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How to Plan a Buddhist Wedding

From Tibetan Buddhist Encyclopedia
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Visit a lama, or a Buddhist priest, who can help the groom determine whether your horoscopes are matched and compatible for marriage. After matching horoscopes the groom along with his family consults the lama for assistance in selecting a spiritually-sound day for proposing marriage to the bride.

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Celebrate the coming wedding with Chessian, a traditional betrothal ceremony. In this ceremony, the maternal uncle of the bride sits on a platform while the lama gives a prayer and shares Madyan with the guests, a traditional religious drink. Following Chessian the lama is consulted once again to find an astrologically-sound date for the wedding day.

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Decide where to hold the wedding. Traditionally, Buddhist wedding ceremonies are small events that include only close friends and family. It is most common to hold the ceremony in the bride's home; however more often ceremonies are being celebrated in temples to accommodate more guests.

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Arrive at the temple or bride's home early on the day of the wedding in order to prepare a marital shrine honoring Lord Buddha. The groom will bring the bride's dowry, which will accompany the image of Buddha and will create the shrine's decoration. The dowry should include either six or nine (seven and eight are considered unlucky) trays holding incense, fruit, tea, cake, meat and jewelry. One of the trays should hold two candles which each of you will light during the ceremony as a symbol of the union of your families.

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Begin the ceremony by lighting the candles and incense placed in front of the shrine to Buddha and offering flowers. It is traditional that the ceremony begins with the hymns Vandana, Pancasila and Tisarana.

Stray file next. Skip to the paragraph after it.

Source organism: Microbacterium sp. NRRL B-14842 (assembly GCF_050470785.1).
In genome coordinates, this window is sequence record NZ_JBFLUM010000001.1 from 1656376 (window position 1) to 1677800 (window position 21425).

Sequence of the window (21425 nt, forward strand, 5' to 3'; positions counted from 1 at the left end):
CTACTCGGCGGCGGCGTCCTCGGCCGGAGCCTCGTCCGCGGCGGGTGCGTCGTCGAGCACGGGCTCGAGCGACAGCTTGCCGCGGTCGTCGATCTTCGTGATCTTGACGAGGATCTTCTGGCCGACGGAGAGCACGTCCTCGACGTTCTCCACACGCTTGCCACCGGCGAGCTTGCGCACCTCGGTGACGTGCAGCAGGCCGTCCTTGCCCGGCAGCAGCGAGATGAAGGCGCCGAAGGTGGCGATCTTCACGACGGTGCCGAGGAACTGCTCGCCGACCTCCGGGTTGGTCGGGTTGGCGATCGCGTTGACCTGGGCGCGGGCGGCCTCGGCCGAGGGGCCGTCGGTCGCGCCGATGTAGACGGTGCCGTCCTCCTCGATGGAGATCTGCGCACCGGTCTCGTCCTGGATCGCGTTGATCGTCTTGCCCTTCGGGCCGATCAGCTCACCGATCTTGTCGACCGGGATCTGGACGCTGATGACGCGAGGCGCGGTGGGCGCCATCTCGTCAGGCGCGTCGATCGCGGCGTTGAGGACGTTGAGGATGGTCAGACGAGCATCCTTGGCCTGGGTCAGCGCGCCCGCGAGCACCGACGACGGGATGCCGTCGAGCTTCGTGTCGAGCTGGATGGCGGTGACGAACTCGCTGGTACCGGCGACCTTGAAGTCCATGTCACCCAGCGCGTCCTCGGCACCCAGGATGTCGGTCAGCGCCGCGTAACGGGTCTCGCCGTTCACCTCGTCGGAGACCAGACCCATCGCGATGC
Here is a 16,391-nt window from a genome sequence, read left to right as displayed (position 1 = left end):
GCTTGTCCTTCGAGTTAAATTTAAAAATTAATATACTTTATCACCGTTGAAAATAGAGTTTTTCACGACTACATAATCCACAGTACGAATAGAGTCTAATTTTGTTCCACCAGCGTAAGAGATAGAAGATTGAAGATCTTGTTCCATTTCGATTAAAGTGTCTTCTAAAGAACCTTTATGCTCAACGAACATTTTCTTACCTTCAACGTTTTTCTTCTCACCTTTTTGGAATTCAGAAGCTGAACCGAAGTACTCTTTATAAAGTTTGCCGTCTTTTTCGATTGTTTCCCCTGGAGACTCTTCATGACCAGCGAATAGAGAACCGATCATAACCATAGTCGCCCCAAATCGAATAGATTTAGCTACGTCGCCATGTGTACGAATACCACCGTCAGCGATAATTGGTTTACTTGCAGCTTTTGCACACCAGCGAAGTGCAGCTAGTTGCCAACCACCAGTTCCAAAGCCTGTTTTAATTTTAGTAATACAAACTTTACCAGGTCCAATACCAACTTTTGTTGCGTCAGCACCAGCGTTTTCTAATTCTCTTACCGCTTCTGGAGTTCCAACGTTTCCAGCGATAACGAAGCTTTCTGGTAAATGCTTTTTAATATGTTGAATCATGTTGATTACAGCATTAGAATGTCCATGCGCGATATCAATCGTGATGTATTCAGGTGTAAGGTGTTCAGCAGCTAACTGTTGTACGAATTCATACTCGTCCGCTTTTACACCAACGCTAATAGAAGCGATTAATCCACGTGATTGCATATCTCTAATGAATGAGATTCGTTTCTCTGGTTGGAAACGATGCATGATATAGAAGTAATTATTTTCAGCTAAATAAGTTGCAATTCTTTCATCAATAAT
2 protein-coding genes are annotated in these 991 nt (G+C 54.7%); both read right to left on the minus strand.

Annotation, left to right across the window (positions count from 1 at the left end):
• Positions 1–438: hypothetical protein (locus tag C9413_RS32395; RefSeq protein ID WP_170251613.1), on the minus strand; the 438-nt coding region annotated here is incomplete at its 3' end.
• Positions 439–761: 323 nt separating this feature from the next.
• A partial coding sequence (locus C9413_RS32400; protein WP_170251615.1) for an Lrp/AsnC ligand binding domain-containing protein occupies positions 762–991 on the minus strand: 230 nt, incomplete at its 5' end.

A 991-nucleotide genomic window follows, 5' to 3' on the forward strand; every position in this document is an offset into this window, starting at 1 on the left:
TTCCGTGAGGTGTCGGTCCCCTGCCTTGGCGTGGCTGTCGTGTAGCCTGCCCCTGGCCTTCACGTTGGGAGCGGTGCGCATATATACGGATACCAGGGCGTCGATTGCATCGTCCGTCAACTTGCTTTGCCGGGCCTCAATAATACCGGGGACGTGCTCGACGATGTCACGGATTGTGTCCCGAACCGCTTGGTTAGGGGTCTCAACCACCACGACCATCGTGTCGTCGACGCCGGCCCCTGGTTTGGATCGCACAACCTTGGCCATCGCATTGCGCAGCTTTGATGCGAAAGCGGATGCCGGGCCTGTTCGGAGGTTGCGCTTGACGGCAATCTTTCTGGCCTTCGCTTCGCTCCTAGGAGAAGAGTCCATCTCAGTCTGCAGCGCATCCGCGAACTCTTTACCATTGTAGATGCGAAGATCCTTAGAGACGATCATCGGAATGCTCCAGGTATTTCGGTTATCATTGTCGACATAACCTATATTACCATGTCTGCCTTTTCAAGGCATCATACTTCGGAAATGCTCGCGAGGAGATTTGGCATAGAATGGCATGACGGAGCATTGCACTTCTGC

Recite the Buddhist wedding vows as inscribed in the Sigilovdda Sutta. The groom will say, "Towards my wife I undertake to love and respect her, be kind and considerate, be faithful, delegate domestic management and present gifts to please her." The bride will then say, "Towards my husband I undertake to perform my household duties efficiently, be hospitable to my in-laws and friends of my husband, be faithful, protect and invest our earnings and discharge my responsibilities lovingly and fastidiously."

Conclude the Buddhist wedding ceremony by reciting blessings for the newlyweds. The most common are the Magnal Sutta and the Jayamangala Gatha.

The weddings of Buddhist couples are simple occasions, enjoyed by the friends and family who unite to rejoice in the extraordinary joining together of husband and wife. Because very few Buddhist temples are legally allowed to perform a marriage ceremony, this part of the day is often conducted in the home or garden of a close relative. Once legally married, the bridal couple will continue to a Buddhist temple, where they will receive the blessings of a monk. Many modern couples are not living near a genuine Buddhist temple. These ones have had to erect a shrine in another location and use this for the prayers and blessings instead. Part of this ceremony involves giving food, flowers, candles, and so on as gifts for the monk. They also present prayers to the Almighty and to Buddha.

Prior to the wedding, the groom’s family frequently bring trays of flowers, fruit and wine to the temple. They will also usually bring candles to the temple, which will be lit by the bride and groom to symbolise their new state of unity. Six and nine are considered to be lucky numbers. Therefore, these are usually the number of trays brought to the temple.

The dress of the bride, groom and their wedding guests is formal and conservative to show respect for the religious standards and expectations. The bridal couple traditionally wears colourful meditation robes that have been embroidered and embellished in exquisite detail. Colours like red, orange, pink and burgundy are popular. Some couples, particularly modern ones, opt for a more typical white gown. Because of the progressive times, this is starting to become more acceptable to the Buddhist communities. No shoes are worn in the temple by either the couple or their guests.

The marriage vows are quite different from those said in Christian weddings, but still hold the same commitments to love, respect and protect one another. The husband also promises to give pleasing gifts to his wife and she vows to be hospitable and welcoming to his family and friends.

After the formal ceremony, the couple and their guests proceed to the reception, which is a big celebration with great food, and plenty of singing and dancing. Buddhists are, traditionally, vegetarian or vegan (which excludes all animal products) and the wedding food is likely to adhere to these requirements.

Buddhist adherents can marry someone of any religion, as long as their new partner supports their love for Buddha, understanding its importance in his or her life. The customs of a Buddhist wedding are not as focussed on religion and faith as other wedding ceremonies, and are more about celebrating a happy, mutually respectful relationship. The ceremony and traditions around the marriage are, therefore, centered on the preferences of the couple’s respective families, and not on a religious set of strict requirements.

A Buddhist wedding is one of the simplest, but also the most special of all, as they are all about love and commitment.

Source

www.yourinterfaithwedding.com